Climbing when no one wants to climb with you
by Jim Settle (VJ4 winter '99)


 Without a steady partner, my first climbing pursuits focused on bouldering. I pulled hard and flashed my way to many summits. After a couple months, though, I grew dissatisfied with 10-foot routes and began to climb higher on the rock. A marriage and a child later, I began to think twice about the whole soloing thing.

I started looking for advice on self-belay techniques. This turned out to be both entertaining and confusing. One climber (this is the truth) said his self-belay rig included two slings, two biners and a clothespin! Other (more sane?) climbers were using ascenders, prussiks and clove hitches.

Eventually, I gave up and shelled out $100 for a Rock Exotica Soloist. I bought a chest harness and thoroughly read the instructions, trying to figure out how to rig the thing. Giving up (seemed like part "A" wouldn't really fit into part "B"), I decided to just go to the crags and try it out.

It was at this time, my wife was suggesting a family weekend to the North Shore. Now my wife doesn't climb, and we have this general understanding that a "family vacation" means that I don't take off by myself to play. However, I had this new toy, you see, and I had heard about this bit of rock known as "Section 13". Since my "family weekend" would be spent in Schroeder, Minnesota, just north of Section 13, I figured I could certainly escape for a couple of hours.

We arrived Saturday afternoon. My plan was to sneak away early Sunday while everyone was asleep. The evening was jolly and no one suspected my scheme.

The next day, I retrieved my hidden climbing gear from the trunk of the car, turned the key in the ignition, and headed toward Section 13.

For those of you unfamiliar with this area, it can be found off Highway 1 near Finland, Minnesota. Currently, access to Section 13 involves only a short walk on the Superior Hiking Trail. My story, however, takes place before this section of trail was installed.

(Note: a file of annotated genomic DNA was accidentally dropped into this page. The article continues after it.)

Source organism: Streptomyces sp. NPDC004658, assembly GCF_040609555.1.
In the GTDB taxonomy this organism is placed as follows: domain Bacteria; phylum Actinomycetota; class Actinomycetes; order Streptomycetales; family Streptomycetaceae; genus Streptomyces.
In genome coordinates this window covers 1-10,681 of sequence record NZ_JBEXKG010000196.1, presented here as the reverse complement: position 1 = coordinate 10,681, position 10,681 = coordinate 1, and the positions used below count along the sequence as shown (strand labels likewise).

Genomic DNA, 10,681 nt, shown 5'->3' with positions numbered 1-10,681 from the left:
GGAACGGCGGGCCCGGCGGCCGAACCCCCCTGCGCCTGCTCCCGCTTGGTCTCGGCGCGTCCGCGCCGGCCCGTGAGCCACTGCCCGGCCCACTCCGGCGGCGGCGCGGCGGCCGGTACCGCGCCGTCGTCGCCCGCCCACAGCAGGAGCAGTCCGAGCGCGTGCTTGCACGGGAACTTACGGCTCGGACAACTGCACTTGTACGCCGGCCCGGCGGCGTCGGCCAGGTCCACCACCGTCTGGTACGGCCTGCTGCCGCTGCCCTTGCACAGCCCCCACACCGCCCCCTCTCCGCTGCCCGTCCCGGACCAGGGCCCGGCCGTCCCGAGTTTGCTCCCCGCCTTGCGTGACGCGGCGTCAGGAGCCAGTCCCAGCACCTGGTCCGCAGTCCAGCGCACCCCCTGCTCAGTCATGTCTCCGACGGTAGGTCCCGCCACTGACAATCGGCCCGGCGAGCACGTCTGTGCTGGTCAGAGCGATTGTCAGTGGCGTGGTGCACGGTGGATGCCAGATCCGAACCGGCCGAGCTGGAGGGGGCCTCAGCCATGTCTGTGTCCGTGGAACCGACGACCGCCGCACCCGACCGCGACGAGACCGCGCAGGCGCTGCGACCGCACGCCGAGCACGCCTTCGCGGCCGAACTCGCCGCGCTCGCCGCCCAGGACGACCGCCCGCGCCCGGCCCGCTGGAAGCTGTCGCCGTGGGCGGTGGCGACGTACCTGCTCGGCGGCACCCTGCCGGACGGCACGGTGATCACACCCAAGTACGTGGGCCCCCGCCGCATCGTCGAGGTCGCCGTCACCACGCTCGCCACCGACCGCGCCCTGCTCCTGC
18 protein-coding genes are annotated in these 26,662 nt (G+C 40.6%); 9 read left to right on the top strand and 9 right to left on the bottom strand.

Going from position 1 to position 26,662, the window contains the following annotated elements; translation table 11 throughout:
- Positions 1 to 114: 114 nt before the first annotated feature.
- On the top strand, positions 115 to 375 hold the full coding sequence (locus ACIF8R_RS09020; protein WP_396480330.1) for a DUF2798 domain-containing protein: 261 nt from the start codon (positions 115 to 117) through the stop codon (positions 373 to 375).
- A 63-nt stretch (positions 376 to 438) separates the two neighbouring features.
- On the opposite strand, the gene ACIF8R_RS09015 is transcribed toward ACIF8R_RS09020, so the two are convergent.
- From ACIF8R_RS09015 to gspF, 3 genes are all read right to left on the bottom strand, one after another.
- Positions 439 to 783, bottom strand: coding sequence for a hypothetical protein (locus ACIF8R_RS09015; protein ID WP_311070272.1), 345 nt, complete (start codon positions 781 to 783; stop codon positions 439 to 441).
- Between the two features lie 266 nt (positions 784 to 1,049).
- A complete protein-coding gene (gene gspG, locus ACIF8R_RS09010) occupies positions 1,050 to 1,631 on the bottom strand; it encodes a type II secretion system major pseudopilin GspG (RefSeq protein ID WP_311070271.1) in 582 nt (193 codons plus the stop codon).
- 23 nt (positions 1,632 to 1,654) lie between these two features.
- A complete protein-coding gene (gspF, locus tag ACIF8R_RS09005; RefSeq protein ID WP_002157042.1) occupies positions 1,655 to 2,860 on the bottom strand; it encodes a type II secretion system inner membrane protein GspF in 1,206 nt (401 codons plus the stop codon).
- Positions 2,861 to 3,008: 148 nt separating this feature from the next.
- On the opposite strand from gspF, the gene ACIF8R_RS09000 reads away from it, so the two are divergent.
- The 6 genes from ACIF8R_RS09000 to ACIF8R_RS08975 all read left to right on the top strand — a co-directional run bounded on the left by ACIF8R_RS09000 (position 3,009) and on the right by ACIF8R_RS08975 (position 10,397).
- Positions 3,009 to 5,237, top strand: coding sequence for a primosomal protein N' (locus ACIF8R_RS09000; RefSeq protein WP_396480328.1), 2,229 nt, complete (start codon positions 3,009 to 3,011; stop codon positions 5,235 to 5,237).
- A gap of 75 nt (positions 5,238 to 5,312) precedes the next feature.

After a short drive, I turned down County Road 6 and made my way to the gravel pit highlighted in the guidebook. There I checked my watch. I was making good time.

I pulled on my backpack and consulted the guidebook. "From the back of the gravel pit, follow a faint trail that runs slightly east of north." No problem.

After scrambling for a couple of minutes to find the "back" of the gravel pit, I entered the woods opposite of the pit entrance. My search began.

I hiked the faint trails for an hour and eventually found myself standing in a swamp. This was good, however, as my guidebook said to cross a wide marshy area. I figured that this must mean swamp.

After escaping the muck and Cattails and skirting the real wide marshy area, I found that I was gaining elevation. I continued, and eventually found myself on the top of Section 13.

I checked my watch again and was sure that my family had already eaten breakfast and were, in fact, probably getting hungry for lunch.

"One climb," I told myself. "Just to check this thing out."

I anchored my rope on the western section of the cliff and followed a ramp to the bottom. There, I anxiously put on my harness and rigged my Soloist.

The first few moves were easy and after 10 feet or so, I stopped to tie a back-up knot (as per instructions). The device worked well and my rope was smoothly feeding through it.

The moves were straightforward and fun. I soon lost myself in the moment and just climbed. I forgot about the time and was almost to the top of the crag when I ran out of holds. Realizing that I was off route, I decided to simply down-climb a bit.

I reached down to move the Soloist along, but it wouldn't slide. It was clasping hard onto the rope and I was stuck.

I hung helplessly, slowly slipping into panic. A large crow flew past, perhaps eyeing me for a future meal. Morbid thoughts raced through my head. When does hunting season start again? How cold is it supposed to get tonight? Do crows really peck people's eyes out when they're stuck hanging from the end of a rope? Another crow swooped by.

Scared numb, I stared at my new piece of gear and deeply pondered my descent. After some hard thinking and many attempts, I somehow used my teeth, one hand and my chin (don't even ask) to hold some slack. I fed this through the device and it coughed back to life, slowly but smoothly crawling downrope.

After making my way back unto the route, I quickly finished the climb. I hastily gathered my gear, threw a rock at a crow and got out of there.

Peeling out of the gravel pit, my thoughts went back and forth between two subjects: First, what was the long drive home with my wife going to be like? And second, that self-belay device worked pretty well until I messed up. Maybe I just need to practice a little more.

Then I started planning my next climbing trip.